SCALE-8, Stimulation of Children And effects on Learning and Education at 8 years

More than 250 million children living in low- and middle-income countries (LMIC) are not achieving their development potential due to biological, psychosocial and environmental risks for poor early development. These could be inadequate stimulation, malnutrition, infectious illnesses, maternal depression and societal violence. The current study is a follow up on a previous project which assessed the effectiveness, feasibility and cost of integrated early stimulation and nutrition interventions in a government community-based health service. The initial study reported significant impact on children’s development at age 2 years. These gains were sustained at age 4 years although with smaller impact. There are however limited evidence of the enduring effects of protective early childhood interventions that promote development on later life outcomes in LMIC. This is something the present study aims to mitigate. Here children will be re-enrolled at age 8 years to determine beneficial effects on learning, behavior and growth that have endured to school age. These data will provide insights on whether there are any sustained benefits, whether any sub-group of children have benefitted more or less from the exposure to early interventions. The data will also identify risks and protective factors in the child’s life course that are influencing outcomes to inform intervention development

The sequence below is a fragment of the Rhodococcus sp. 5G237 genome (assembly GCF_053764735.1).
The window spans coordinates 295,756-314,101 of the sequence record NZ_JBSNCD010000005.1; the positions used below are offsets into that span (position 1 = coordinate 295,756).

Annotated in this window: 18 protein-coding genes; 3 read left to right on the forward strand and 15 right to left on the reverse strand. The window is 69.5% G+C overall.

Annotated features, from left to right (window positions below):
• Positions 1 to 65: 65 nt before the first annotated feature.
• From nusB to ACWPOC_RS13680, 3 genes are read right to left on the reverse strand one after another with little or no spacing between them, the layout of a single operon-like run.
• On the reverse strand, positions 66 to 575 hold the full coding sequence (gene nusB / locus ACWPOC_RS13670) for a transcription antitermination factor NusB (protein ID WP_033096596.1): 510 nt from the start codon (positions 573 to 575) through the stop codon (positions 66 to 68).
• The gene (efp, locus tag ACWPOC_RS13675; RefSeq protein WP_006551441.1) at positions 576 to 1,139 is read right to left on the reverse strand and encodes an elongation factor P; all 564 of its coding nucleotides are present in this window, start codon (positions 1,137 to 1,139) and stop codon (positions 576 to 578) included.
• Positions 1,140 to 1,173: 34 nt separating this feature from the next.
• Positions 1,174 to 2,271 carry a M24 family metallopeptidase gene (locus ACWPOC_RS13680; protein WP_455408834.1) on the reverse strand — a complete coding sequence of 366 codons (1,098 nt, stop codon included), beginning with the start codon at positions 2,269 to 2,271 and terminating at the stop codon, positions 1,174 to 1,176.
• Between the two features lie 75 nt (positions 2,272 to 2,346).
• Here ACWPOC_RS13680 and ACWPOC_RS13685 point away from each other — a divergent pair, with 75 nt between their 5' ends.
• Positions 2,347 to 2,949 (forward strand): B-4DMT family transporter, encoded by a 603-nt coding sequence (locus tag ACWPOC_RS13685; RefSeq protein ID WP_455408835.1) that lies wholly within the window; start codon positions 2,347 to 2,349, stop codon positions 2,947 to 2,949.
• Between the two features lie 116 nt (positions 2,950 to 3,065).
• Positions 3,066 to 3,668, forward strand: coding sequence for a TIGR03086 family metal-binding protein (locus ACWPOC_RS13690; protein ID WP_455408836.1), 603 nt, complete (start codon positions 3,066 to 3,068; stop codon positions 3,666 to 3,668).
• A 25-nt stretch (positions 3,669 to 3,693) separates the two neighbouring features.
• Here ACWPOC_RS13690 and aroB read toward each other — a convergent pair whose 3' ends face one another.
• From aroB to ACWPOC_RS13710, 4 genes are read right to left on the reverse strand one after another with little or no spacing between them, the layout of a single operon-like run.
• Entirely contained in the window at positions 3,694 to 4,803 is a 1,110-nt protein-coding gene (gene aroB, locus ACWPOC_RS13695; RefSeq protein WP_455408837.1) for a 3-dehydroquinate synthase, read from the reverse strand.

PMT: Muneera A Rasheed/Aisha K Yousafzai

Country: Pakistan